Furthermore, disparities in hypertension prevalence exist between US racial and ethnic groups. While the 2009 to 2010 US prevalence of hypertension (adult, all races) equaled 28.6%, the non-Hispanic black population experienced a significantly higher prevalence of hypertension than the non-Hispanic white and Mexican American populations (age-adjusted rates of 40.4% vs 27.4% and 26.1%, respectively). 5 For these reasons, addressing the effective prevention, detection, treatment, and control of hypertension all remain essential goals of public health policy and initiatives such as Healthy People 2020, the nation’s list of 10-year objectives for improving the health of all Americans; the National High Blood Pressure Education Program of the National Institutes of Health; and the National Quality Strategy.6-8
A recent study estimated that benefit-to-cost ratio of antihypertensive therapy is 10:1 for men and 6:1 for women.9 Given the high societal return on investment for antihypertensive therapy, the question is why we do not do better at controlling hypertension. Medications that control hypertension have proven to reduce significantly the incidence of associated poor health outcomes such as renal failure, congestive heart failure, stroke, and ischemic heart disease, regardless of gender, age, ethnicity, or race10; however, in spite of improved control rates over recent years, the total number of patients with uncontrolled hypertension has increased.11,12 The importance of antihypertensive control through medical management is noted in Healthy People 2020’s Heart Disease and Stroke Objective 11.6 This objective seeks to increase the proportion of adults with hypertension who are taking a prescribed medicine to lower their blood pressure by 10%— from 63.2% during the period of 2005 through 2008 to 69.5% in 2020 (age-adjusted to the year 2000 standard population). National Center for Health Statistics data indicate that the proportion of people with hypertension who are treated has increased from 63.2% during the period of 2005 through 2008 to 76.4% during the period of 2009 through 2010.13,14 This trend is consistent with Healthy People 2020’s Heart Disease and Stroke Objective 11. But despite the increase in the proportion of people with hypertension who are being treated, studies indicate that approximately 50% of people who started on antihypertensive therapies discontinue their use within 6 to 12 months of initiation.14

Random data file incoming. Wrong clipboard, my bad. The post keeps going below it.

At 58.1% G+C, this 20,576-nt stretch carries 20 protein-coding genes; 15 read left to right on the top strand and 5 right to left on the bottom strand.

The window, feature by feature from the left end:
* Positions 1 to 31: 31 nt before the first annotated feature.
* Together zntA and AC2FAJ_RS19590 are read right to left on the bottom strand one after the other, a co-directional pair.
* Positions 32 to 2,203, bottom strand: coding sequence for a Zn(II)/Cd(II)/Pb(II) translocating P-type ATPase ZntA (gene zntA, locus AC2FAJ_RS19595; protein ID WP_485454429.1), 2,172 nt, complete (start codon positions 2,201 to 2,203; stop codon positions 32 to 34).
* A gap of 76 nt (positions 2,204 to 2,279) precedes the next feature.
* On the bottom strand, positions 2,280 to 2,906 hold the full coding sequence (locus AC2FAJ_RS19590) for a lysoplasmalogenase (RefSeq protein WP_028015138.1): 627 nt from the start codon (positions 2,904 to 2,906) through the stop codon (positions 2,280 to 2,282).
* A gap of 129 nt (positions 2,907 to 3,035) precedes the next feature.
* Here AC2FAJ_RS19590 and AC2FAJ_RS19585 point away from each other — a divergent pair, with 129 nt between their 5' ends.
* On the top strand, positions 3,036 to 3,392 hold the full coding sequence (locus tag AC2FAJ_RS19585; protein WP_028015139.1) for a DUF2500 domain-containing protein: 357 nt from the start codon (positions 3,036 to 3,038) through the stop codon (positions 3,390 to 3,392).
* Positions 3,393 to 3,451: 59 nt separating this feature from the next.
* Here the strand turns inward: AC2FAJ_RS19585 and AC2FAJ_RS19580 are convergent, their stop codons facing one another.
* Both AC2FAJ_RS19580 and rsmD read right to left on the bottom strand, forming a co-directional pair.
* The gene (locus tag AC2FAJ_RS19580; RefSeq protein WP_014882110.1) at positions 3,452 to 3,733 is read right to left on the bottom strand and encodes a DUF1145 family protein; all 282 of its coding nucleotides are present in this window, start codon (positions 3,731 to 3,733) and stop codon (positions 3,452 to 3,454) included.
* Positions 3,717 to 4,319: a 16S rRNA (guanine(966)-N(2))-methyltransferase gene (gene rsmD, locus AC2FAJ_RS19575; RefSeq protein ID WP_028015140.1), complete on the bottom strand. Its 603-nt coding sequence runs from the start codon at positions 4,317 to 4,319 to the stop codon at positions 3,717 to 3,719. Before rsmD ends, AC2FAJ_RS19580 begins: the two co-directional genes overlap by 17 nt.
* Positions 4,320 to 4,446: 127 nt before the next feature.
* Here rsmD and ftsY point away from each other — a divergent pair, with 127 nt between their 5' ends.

Patient treatment adherence is influenced by a number of patient-related, provider-related, and healthcare delivery– related factors.15 Nonadherence can lead to higher long-term costs due to complications and avoidable hospitalizations. 11,16 Thus, it is important to identify factors that are associated with nonadherence.
One potential reason patients delay or go without needed care is a high out-of-pocket burden. Thus, it is important to examine health-related financial burdens among patients receiving treatment for chronic conditions such as hypertension. Many studies focus on expenditures for the treatment of hypertension only.17-21 Our study also considers the impact of total health-related expense, including the cost of hypertension treatment, for the individual and the family. We do this because delaying treatment or going without treatment altogether may be a result not only of hypertension-specific costs but of total health-related expenses both for the individual and the family. We examine healthcare burden relative to income, including expenditures on health insurance premiums in the total burden measure to provide a more accurate picture of health-related financial strain. The burden measure is the ratio of healthcare cost to income. In this measure, both healthcare cost and income can play a primary role. We do this because a given level of healthrelated expenditure is likely to be more burdensome for families with lower incomes. First, we examine the vartion in burdens among patients with hypertension treatment by insurance status and other sociodemographic characteristics. Second, we examine person-level spending on hypertension treatment versus other conditions. Third, we examine self-perceived financial barriers to care among patients receiving hypertension treatment.